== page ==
The Book Review: Going on a Blind Date

March 27, 2013

beagle review

Let’s face it; reading a book is like going on a blind date. You’ve met oh-so briefly because the cover and synopsis looks intriguing, and now you’re going to see how well you get along. The first few chapters are akin to going to a bar to see if it’s worth it to invest in dinner and a movie. Then comes the inevitable question from your friends, “So…how was your date?”

How do you choose to respond? Hence…the review.

I look at book reviews with a bland eye…yes, even on my own books. Especially my own books. Then again, I learned from the school of hard knocks, and I’m grateful for the experience, oddly enough.

I’d asked a woman I’d long respected to read my book, believing that a huzzah from her – a well-known woman whose field is closely related to the topic of my novel – would give my book a lovely boost.

She hated it. No, that’s too kind. She LOATHED it. She detested everything about my plot, my characters, my dialog, probably the air I breathe, and the space I occupy.

To say that I was stunned is a gross understatement.But something really strange happened. When I wiped my chocolate-encrusted maw and sobered up, I took stock of my book and found that I still believed in it. As much as her rudeness stung, I had to ask myself if I thought it was a good book, and was her criticism valid. Hell yes, I did, and hell no, I did not.

And here’s why. Opinions are like the proverbial belly button – everybody has one, and no two are alike. Everyone reads with their own filters locked and loaded, so it only goes to reason that reviews take on different personalities.

A Throwaway Review

My reason for dismissing this woman’s opinion was that she didn’t give me anything concrete upon which I could improve. To simply say, “I hated your book and the very paper it was written on” is a throwaway statement because there’s no investment into the whys and hows. What was wrong with the plot? What was it about my characters that she hated? What was it about my dialog that she found objectionable? Does she just not like reading fiction? Gah!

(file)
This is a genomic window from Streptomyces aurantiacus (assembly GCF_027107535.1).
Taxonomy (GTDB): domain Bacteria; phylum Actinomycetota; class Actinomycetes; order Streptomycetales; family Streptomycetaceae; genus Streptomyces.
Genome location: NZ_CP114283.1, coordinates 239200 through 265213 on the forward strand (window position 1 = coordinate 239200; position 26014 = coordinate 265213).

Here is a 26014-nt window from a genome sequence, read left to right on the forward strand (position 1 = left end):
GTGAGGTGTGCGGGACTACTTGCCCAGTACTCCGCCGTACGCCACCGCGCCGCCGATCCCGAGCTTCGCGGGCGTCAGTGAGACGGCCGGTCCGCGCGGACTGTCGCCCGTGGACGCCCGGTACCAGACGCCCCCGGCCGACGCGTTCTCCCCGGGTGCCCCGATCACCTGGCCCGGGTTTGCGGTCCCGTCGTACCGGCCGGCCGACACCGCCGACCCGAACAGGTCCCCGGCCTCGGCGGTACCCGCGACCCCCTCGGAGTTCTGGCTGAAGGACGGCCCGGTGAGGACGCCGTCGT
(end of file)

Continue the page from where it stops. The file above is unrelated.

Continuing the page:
Of course, she owed me no explanation, but they invariably accompany such strong opinions. When they don’t, then what can an author make of such a review other than to fold themselves into the fetal position and suck their gin-soaked thumb?

Best advice; dismiss it because there’s no useful information. The reader didn’t like it so unfold yourself, clean off your thumb, and move on.

Ulterior Motive Review

The thing about reviews is that they come in all colors and sometimes have all sorts of ulterior motives. The internet has afforded us the ability to say all kinds of terrible things under the guise of anonymity – things those same people wouldn’t have the guts to utter face to face.

  • I’ve seen horrible reviews of books because the reviewer has it in for the publisher, not the book.
  • I’ve also seen reviewers smash a book because they don’t like the author. Yes, this is your seventh grade nyah nyah review.
  • And I’ve seen scathing reviews from those who simply didn’t like the message. Controversial subjects collect these kinds of reviews all the time.

In all of these cases, the book is sort of the innocent bystander who got in the way of the bullet. It’s not about the book, per se, but some other element.

For example, one of our books received a few ulterior motive reviews because the subject matter was highly controversial, which is exactly what I loved about the book. But it brought out the haters. Since they didn’t like the issue, they were going to shoot the messenger – which really had zip to do with the book.

The telling thing about ulterior motive reviews is that few are fooled or convinced by them. Shrug your shoulders, move on, and hope the reviewer ups his meds or receives therapy very soon.

Book Review for Sport